At the same time that rising Republican Senate stars Rand Paul and Ted Cruz were making history with a filibuster, Chris Matthews, on Wednesday's Hardball, insisted Paul and Cruz must be heroes to hate groups.
During a segment on the liberal Southern Poverty Law Center's new study about an increase of anti-government hate groups, Matthews demanded which politicians they supported: "Who do they root for?! They don't root for Rand Paul? Pat Buchanan? I mean who? They must like this new guy Ted Cruz. They must love Ted Cruz, c'mon!"
The following are the relevant exchanges as aired on the March 6 of MSNBC's Hardball:
CHRIS MATTHEWS: Welcome back to Hardball, the crazies are still on the rise. A study by the Southern Poverty Law Center finds that the number of anti-government patriot groups has exploded over the last four years. According to the study these groups typically believe "that the federal government is conspiring to take Americans' guns away from them and destroy their liberties as it paves the way for a global one-world government."
MATTHEWS: These anti-government patriot groups have skyrocketed in number during President Obama's time in office. There only 149 groups back in 2008 and 2012. There are more than 1300 and that's an increase of over 800 percent. Look at the chart there. Yesterday the Southern Poverty Law Center sent a letter to Homeland Security Secretary Janet Napolitano and Attorney General Eric Holder warning that the gun control debate may lead to even more such groups being founded. Mark Potok is a respected guy for us. He's with the Southern Poverty Law Center. And Brian Levin is with the Center for the Study of Hate and Extremism at California State University, San Bernardino.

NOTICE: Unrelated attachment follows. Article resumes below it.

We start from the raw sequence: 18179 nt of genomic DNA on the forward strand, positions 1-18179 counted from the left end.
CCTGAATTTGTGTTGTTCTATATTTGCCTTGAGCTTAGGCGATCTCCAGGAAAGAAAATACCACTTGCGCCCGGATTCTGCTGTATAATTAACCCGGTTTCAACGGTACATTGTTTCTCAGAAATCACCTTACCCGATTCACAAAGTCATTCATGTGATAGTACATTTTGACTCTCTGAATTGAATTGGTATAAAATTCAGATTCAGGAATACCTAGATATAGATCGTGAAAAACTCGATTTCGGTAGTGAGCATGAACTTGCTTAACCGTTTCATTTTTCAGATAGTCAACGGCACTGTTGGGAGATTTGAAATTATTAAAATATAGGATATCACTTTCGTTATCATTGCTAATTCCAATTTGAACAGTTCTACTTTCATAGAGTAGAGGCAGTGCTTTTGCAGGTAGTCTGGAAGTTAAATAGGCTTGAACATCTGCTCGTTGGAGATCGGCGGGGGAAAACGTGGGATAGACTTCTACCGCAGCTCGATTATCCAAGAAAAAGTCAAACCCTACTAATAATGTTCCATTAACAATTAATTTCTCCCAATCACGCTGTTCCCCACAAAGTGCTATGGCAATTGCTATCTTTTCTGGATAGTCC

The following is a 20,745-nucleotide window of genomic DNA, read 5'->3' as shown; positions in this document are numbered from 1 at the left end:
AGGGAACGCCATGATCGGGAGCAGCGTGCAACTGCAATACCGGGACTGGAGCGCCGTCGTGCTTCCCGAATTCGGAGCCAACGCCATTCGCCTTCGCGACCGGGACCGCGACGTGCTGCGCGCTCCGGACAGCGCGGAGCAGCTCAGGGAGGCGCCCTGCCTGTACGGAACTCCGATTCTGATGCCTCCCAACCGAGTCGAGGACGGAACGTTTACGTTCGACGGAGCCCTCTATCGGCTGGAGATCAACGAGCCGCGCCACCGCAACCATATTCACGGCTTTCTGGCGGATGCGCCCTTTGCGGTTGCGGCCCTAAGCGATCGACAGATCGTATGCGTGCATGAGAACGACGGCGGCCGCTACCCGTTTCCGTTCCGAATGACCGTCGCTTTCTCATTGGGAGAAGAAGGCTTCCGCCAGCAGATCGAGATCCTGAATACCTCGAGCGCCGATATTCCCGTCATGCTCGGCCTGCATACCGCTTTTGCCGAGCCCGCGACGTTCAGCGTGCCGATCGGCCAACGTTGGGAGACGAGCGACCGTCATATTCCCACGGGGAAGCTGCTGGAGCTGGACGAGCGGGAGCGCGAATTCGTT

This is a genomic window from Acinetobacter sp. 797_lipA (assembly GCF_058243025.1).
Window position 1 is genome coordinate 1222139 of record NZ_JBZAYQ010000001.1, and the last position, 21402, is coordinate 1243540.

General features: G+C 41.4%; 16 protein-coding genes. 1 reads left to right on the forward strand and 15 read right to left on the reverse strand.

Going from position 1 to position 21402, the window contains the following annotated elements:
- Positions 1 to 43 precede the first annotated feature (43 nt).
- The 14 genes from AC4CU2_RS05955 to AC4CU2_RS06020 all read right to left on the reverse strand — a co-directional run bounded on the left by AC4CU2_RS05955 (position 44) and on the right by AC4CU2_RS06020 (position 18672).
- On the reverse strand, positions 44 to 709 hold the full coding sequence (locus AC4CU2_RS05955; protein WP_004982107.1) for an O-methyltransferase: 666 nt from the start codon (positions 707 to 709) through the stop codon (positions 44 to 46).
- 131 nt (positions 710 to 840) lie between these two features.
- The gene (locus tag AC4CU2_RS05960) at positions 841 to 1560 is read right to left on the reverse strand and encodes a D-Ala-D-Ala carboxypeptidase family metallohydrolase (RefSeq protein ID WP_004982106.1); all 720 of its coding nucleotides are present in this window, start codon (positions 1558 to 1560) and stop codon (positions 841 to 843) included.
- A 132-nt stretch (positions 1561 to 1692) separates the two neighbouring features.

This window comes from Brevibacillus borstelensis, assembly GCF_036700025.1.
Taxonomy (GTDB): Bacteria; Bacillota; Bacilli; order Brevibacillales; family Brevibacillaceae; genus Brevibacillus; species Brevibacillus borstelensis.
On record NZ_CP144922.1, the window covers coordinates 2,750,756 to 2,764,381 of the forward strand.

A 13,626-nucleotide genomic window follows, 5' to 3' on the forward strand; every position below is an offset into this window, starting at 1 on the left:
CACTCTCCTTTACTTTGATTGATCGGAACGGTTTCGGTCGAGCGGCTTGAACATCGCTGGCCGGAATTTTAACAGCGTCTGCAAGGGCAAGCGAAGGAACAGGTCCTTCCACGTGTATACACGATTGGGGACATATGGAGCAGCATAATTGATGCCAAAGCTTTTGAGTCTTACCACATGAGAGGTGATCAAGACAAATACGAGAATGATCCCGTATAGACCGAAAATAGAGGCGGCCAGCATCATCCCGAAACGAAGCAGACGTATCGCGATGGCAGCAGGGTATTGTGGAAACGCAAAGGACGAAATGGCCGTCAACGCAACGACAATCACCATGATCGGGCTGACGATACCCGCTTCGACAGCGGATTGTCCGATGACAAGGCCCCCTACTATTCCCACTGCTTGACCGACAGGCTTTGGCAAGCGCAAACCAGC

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Gentlemen, I want you to start tonight. It's your report Mark. So lead the way here. Let me ask you this. I'm gonna get into this in my close tonight on the show, which I feel a lot. I Look at Obama as a perfect American. I don't mean politically. We can disagree left and right on him. You can argue about the drones. Argue about the fiscal policy, all that stuff. But as a citizen. The guy went to school, he never broke a law. He did everything right. He raised a wonderful family. He's a good husband, a good father. My God I don't think he's ever gotten a speeding ticket. The guy does everything right and these right-wingers. And he's really been pretty moderate on guns until the horror of Newtown. And I don't know what they're so afraid of, except that he happens to be black. Is there some reason why he has sparked this explosion of right-wing organizing?
CHRIS MATTHEWS: Let me go to you Brian. The way I'm chalking this up, this right wing hysteria, if you will. Maybe it's logical on their point of view, the way they're thinking about demographic change. But guns, immigration and gays. Is that your reading, that those are the stimuli to these people when they organize these hate groups?
BRIAN LEVIN, CENTER FOR STUDY OF HATE & EXTREMISM: I think it's a lot of it, but I think we have to put in a context. The folklore of the far right - and I'm not talking about Mitt Romney supporters. I'm talking about people who have opted out of our political process and that's what's problematic. These people see the terra firma under them as shifting. Something that anchored them before, they no longer see as anchoring them.
MATTHEWS: Who do they root for?! Who do they root for?!
LEVIN: They don't root for anybody now.
MATTHEWS: They don't root for Rand Paul? Pat Buchanan? I mean who? They must like this new guy Ted Cruz. They must love Ted Cruz, c'mon!
-- Geoffrey Dickens is the Deputy Research Director at the Media Research Center. Click here to follow Geoffrey Dickens on Twitter.